The hacienda style, which began as a Spanish colonial style in Mexico, has much in common with the twentieth-century Santa Barbara architecture popularized by George Washington Smith and Lutah Maria Riggs. Both aesthetics are marked by arcaded silhouettes, spindled window grills, and heavy wooden colonial doors. Both celebrate the natural materials of the Southwest, showing off adobe and exposed beams. Finally, both rely on an earthy color palate and decorative tiling.

The rugged romance of the hacienda calls to contemporary homeowners from over four centuries of regional architectural heritage. The “hacienda” (“estate” in Spanish) property layout was historically a way of organizing plantations, mines, or factories. Taking a look back over those years, here are some historical incarnations:

hacienda
Hacienda Yaxcopoil y Uxmal. Source: larutamayamx.blogspot.com
historichacienda-mexico
Source: skyscraperlife.com
Hacienda in Hidaldo, Mexico. Source: viajandomexico.com
Hacienda in Hidaldo, Mexico. Source: viajandomexico.com

Designers and architects have ceaselessly modernized this old form, making “hacienda style” more than a historical throwback. Some of the principles underlying the history of the hacienda remain at the heart of Southwestern design and lifestyle. As Karen Witynski and Joe P. Carr, authors of Hacienda Style, explain, “Whether one is restoring a colonial home or adding antique ornament to a new hacienda-style home, the integration of old-world architectural elements provides hacienda character both inside and out.”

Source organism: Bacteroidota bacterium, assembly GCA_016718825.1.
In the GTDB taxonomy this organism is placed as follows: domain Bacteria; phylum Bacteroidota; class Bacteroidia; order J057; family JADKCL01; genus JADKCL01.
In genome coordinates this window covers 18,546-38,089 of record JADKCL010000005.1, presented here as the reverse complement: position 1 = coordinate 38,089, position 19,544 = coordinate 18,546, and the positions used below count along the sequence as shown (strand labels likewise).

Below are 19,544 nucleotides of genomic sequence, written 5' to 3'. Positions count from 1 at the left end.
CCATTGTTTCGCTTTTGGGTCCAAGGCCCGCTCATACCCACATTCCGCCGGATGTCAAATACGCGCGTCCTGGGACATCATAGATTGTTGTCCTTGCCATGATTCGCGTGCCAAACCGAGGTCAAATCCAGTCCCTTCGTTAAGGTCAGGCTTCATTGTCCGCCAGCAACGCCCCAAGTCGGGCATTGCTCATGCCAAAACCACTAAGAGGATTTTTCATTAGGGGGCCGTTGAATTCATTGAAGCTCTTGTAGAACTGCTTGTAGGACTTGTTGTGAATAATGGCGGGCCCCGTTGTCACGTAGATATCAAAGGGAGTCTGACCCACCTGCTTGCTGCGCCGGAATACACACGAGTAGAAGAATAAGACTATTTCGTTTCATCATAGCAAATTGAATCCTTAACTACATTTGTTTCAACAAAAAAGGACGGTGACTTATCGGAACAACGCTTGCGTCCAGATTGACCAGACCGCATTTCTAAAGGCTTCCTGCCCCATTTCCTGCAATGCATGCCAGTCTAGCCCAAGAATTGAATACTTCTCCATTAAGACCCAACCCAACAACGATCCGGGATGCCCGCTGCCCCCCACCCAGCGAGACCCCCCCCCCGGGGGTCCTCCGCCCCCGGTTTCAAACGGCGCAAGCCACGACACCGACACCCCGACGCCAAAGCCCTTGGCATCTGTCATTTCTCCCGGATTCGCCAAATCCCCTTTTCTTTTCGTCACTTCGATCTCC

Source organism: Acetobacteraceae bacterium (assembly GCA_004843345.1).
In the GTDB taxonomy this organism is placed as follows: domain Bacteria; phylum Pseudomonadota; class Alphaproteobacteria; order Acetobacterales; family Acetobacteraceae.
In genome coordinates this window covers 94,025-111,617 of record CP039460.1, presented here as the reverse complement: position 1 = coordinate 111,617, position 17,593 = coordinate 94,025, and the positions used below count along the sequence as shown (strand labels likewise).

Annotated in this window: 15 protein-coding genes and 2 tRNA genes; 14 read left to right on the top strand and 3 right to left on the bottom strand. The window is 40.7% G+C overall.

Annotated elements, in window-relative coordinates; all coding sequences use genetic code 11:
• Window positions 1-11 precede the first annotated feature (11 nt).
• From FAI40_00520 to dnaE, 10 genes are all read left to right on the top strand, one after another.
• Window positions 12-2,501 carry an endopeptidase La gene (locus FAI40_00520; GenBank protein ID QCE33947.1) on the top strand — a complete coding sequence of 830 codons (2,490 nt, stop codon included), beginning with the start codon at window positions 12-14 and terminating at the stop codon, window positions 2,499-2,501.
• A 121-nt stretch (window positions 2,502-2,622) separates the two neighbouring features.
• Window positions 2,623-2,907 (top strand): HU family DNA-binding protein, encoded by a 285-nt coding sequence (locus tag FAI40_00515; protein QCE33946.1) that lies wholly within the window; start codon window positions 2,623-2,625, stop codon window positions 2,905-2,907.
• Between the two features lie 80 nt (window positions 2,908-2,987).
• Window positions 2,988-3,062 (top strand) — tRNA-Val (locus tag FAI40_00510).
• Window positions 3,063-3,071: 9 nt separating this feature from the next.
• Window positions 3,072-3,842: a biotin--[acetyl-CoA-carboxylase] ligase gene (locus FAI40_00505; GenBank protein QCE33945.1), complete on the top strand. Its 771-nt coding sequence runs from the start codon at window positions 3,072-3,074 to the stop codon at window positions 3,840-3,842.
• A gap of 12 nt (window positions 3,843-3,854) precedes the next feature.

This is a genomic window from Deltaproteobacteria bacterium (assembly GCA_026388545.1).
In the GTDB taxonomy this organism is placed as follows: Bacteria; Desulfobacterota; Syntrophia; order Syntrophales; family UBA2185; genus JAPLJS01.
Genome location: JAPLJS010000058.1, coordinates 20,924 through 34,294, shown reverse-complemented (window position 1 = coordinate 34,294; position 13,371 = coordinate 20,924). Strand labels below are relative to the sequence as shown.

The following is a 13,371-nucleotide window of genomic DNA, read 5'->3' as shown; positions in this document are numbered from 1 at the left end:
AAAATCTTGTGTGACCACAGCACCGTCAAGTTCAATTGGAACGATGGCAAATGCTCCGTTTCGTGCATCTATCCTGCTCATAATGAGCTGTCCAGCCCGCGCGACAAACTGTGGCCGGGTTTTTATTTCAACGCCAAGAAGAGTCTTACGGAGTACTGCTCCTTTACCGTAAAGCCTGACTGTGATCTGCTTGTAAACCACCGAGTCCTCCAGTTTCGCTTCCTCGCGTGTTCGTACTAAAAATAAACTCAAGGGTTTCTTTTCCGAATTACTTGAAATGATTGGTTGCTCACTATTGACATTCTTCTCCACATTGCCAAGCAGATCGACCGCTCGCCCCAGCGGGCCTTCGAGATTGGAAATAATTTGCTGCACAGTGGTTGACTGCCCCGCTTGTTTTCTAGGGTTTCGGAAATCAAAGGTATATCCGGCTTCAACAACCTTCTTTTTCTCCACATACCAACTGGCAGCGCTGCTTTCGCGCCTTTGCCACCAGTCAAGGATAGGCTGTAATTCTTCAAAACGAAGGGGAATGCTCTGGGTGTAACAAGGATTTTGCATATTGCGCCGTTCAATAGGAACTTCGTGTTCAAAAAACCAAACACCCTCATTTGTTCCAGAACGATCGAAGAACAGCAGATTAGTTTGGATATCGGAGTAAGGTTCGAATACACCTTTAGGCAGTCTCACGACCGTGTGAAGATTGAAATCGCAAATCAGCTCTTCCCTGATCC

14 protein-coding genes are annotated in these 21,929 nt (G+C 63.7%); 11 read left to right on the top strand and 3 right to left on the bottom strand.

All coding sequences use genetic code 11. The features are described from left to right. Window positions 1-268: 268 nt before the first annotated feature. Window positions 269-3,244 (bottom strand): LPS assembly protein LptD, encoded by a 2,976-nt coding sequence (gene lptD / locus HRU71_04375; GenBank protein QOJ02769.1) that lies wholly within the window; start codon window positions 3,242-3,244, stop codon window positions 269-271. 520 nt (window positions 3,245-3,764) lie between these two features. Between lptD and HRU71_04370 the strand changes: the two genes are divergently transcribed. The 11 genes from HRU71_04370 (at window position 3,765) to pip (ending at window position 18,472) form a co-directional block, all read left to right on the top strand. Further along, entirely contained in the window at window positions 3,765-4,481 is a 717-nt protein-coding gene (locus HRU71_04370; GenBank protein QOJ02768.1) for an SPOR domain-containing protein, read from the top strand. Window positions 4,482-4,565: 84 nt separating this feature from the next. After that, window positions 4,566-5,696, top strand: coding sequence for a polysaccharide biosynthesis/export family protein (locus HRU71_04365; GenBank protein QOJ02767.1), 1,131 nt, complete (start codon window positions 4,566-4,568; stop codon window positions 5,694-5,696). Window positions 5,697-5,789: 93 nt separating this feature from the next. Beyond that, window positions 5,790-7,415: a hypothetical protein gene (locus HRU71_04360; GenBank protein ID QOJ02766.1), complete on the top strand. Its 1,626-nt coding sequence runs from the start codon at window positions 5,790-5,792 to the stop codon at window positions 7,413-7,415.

Let’s take a closer look at the hacienda in contemporary design.

Dylan Chappell Architects design, located at an estate in Montecito, California.
Dylan Chappell Architects design, located at an estate in Montecito, California.
A modern take on the modest adobe single-level home. Tuthill Architecture. Source: Houzz.com.
A modern take on the modest adobe single-level home. Tuthill Architecture. Source: Houzz.com.
Dylan Chappell Architects design, located at an estate in Montecito, California.
Dylan Chappell Architects design, located at an estate in Montecito, California.

Evoking the spirit of the hacienda is also possible through furnishing and detail decisions. Complementing the expansive, rustic planes of hacienda structures are pieces of solid-wood furniture like these:

Source: haciendastyle.com
Source: haciendastyle.com
Source: haciendastyle.com
Source: haciendastyle.com
Source: haciendastyle.com
Source: haciendastyle.com

Want to learn more about the architectural heritage of Santa Barbara and the greater Southwest? Check out our posts on Spanish Colonial Revivial Architecture and the designs of Santa Barbara architect Lutah Maria Riggs.

Leave a Reply

Your email address will not be published.

*

After you have typed in some text, hit ENTER to start searching...